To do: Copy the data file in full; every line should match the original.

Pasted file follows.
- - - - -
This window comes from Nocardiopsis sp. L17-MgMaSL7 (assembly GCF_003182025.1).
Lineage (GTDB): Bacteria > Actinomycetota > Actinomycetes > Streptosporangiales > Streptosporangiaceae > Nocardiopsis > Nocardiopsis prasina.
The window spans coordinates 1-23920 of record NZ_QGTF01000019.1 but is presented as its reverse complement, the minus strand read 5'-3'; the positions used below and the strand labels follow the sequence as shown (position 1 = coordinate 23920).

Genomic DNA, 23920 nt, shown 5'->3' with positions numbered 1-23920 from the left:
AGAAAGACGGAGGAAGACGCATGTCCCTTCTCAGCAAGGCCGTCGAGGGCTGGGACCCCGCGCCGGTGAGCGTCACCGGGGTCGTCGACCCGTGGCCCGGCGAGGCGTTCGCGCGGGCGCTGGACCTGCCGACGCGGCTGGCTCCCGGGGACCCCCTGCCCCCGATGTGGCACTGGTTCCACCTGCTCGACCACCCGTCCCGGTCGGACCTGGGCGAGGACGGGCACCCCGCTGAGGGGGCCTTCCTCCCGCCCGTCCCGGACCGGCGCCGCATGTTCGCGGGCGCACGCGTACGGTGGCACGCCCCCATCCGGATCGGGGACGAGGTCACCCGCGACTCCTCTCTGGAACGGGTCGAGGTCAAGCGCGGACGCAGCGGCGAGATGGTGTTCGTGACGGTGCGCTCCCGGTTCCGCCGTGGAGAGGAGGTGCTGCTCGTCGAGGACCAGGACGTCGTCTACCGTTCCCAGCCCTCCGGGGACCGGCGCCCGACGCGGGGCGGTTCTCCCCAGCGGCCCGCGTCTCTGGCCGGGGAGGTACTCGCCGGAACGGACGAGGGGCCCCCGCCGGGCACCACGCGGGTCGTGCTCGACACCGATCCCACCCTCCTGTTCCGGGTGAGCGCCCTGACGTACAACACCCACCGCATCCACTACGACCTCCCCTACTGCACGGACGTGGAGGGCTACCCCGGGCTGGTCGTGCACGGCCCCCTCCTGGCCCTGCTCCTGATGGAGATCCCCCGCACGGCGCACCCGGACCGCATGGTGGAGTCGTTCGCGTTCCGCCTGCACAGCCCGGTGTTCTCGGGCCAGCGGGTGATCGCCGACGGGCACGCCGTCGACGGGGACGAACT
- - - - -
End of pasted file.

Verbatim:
This window comes from Nocardiopsis sp. L17-MgMaSL7 (assembly GCF_003182025.1).
Lineage (GTDB): Bacteria > Actinomycetota > Actinomycetes > Streptosporangiales > Streptosporangiaceae > Nocardiopsis > Nocardiopsis prasina.
The window spans coordinates 1-23920 of record NZ_QGTF01000019.1 but is presented as its reverse complement, the minus strand read 5'-3'; the positions used below and the strand labels follow the sequence as shown (position 1 = coordinate 23920).

Genomic DNA, 23920 nt, shown 5'->3' with positions numbered 1-23920 from the left:
AGAAAGACGGAGGAAGACGCATGTCCCTTCTCAGCAAGGCCGTCGAGGGCTGGGACCCCGCGCCGGTGAGCGTCACCGGGGTCGTCGACCCGTGGCCCGGCGAGGCGTTCGCGCGGGCGCTGGACCTGCCGACGCGGCTGGCTCCCGGGGACCCCCTGCCCCCGATGTGGCACTGGTTCCACCTGCTCGACCACCCGTCCCGGTCGGACCTGGGCGAGGACGGGCACCCCGCTGAGGGGGCCTTCCTCCCGCCCGTCCCGGACCGGCGCCGCATGTTCGCGGGCGCACGCGTACGGTGGCACGCCCCCATCCGGATCGGGGACGAGGTCACCCGCGACTCCTCTCTGGAACGGGTCGAGGTCAAGCGCGGACGCAGCGGCGAGATGGTGTTCGTGACGGTGCGCTCCCGGTTCCGCCGTGGAGAGGAGGTGCTGCTCGTCGAGGACCAGGACGTCGTCTACCGTTCCCAGCCCTCCGGGGACCGGCGCCCGACGCGGGGCGGTTCTCCCCAGCGGCCCGCGTCTCTGGCCGGGGAGGTACTCGCCGGAACGGACGAGGGGCCCCCGCCGGGCACCACGCGGGTCGTGCTCGACACCGATCCCACCCTCCTGTTCCGGGTGAGCGCCCTGACGTACAACACCCACCGCATCCACTACGACCTCCCCTACTGCACGGACGTGGAGGGCTACCCCGGGCTGGTCGTGCACGGCCCCCTCCTGGCCCTGCTCCTGATGGAGATCCCCCGCACGGCGCACCCGGACCGCATGGTGGAGTCGTTCGCGTTCCGCCTGCACAGCCCGGTGTTCTCGGGCCAGCGGGTGATCGCCGACGGGCACGCCGTCGACGGGGACGAACT